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Kinero Cellars Alice Grenache Blanc

Kinero Alice

Grenache Blanc, I can’t quite quit you, even if there are only 300 or so acres within California (that’s almost equivalent to 0 btw).  Here’s one of my favorite examples!


Video Transcription:

Hi guys, Mark Aselstine with Uncorked Ventures. I’m joined today by a bottle of Kinero, and it’s called Alice. What they’re not going to tell you, and Kinero’s a label made by Anthony Yount, Anthony is one of my favorite winemakers down in Paso, and probably in the state.

I think the Kinero story is a good one, we’ve told it here a number of times. He’s the winemaker at Denner Vineyards, which is one of the truly high-end Paso wineries, by day, and Kinero’s a small label that he makes on his own. For a long time, he didn’t make any red wines with the label. He made only whites. His dad, as the story goes, doesn’t like to drink white wine, so he wanted to make something that his dad would like, that is a white.

Having two boys in the house myself, I can totally see how that would be part of the thought process. In any case, they’re outstanding white wines, highly scored, highly acclaimed. He doesn’t make a whole lot of them, so they’re rather difficult to get. In fact this Alice that’s going out to Wine Club members this month, it’s actually already sold out from the winery so we’re happy to ship it to our Explorations Wine Club which is our cheapest option.

In any case, Grenache Blanc. One of my absolutely favorite varieties of white. I think it hits two high points. First, it is very acidic, at least it can be, and second, it does give you a floral mouthfeel. So it’s a floral mouthfeel plus some acidity, which doesn’t usually always go hand-in-hand, and I think it makes it a good fit for what people are looking for in the 21st century experience of wine in the state of California.

It definitely wasn’t, say, in the 80s when Chardonnay was bigger, bolder and buttery and oaky. Anthony does this one, not in steel and not in wood, but in cement egg. Cement has two aspects to it that are important. First, think about when it rains outside when you look at your sidewalk. Do you get a pool of water like you do in a piece of steel that you left out, or on a piece of plastic? No, you don’t get a pool, because actually it does breathe and seeps into the cement, much like if you left a piece of wood outside, right?

As far as oxygenation during the aging process, cement is much, much more similar to wood than it is to steel. So, I think that’s a good thing. Second, unlike oak or any other type of wood that you would use, cement is not going to impart a flavor. This is in many ways 16th century winemaking technology that has just started to circle back around in California. I also think it’s kind of interesting that eggs are not usually shared. This is something that winemakers have to purchase themselves and then use themselves. Quite honestly, there’s not much of a playbook for these yet. They’re just figuring it out as they go.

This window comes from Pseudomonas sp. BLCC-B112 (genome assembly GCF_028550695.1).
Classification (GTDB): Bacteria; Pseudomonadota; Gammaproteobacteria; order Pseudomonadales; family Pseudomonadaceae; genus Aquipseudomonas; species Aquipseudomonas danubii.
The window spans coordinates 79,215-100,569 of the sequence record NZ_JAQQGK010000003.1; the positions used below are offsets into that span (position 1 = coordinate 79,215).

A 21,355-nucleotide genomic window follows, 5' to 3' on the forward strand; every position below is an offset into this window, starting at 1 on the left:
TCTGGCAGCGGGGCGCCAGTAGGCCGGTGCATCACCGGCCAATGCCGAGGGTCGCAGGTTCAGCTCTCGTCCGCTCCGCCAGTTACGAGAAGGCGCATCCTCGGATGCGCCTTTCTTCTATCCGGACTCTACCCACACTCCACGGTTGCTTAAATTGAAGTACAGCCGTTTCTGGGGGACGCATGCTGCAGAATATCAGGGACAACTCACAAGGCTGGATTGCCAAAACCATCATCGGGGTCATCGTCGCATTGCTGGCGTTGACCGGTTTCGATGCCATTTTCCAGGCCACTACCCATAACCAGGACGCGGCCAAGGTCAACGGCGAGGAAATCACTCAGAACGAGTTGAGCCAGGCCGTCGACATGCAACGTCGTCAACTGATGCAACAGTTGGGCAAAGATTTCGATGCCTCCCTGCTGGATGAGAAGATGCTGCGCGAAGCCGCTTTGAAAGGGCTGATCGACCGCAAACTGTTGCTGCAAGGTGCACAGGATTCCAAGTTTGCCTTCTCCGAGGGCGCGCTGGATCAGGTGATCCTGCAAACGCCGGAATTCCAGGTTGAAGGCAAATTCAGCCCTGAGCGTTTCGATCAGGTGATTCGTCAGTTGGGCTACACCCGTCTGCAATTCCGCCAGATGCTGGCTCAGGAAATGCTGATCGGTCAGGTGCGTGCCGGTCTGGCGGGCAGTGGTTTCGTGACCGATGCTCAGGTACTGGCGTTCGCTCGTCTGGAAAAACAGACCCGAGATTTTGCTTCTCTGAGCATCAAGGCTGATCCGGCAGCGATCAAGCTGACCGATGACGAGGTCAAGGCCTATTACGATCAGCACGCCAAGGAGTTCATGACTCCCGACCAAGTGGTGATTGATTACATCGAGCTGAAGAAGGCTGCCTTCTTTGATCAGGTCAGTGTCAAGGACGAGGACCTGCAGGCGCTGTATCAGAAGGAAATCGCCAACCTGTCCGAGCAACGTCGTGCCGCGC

So, Grenache Blanc, last little bit. There’s not much of the grape in the state. There’s give or take 300 acres in total, that if you were to graph it you can’t even see Grenache Blanc on the graph. It’s maybe the 35th most popular white wine grape to be planted in the state of California. Like everything else that’s growing, there’s more plantings, but there’s just not a whole lot of it.

A Kinero Alice, which is really Kinero Grenache Blanc 16, was one of the last years of drought in the state that we’re going to have to deal with, and it’ll be interesting to see how everything comes about, but this is a really outstanding wine, and if any of the critics happen to receive a bottle of it at some point, I think you’ll see multiple 90 point scores show up again.

He had a bottle, actually, rated a few years ago for the first and only time by anybody other than [Vinuis 00:03:48] and I think 92 point Spectator and Enthusiast, but Antonio [Gallinari 00:03:52] does a outstanding job covering Kinero on his online outlet, and so that’s one spot to see if you don’t want to trust me, and you want to trust somebody you’ve heard of before.

So, once again, Mark Aselstine of Uncorked Ventures, and Explorations Wine Club shipment out shortly.

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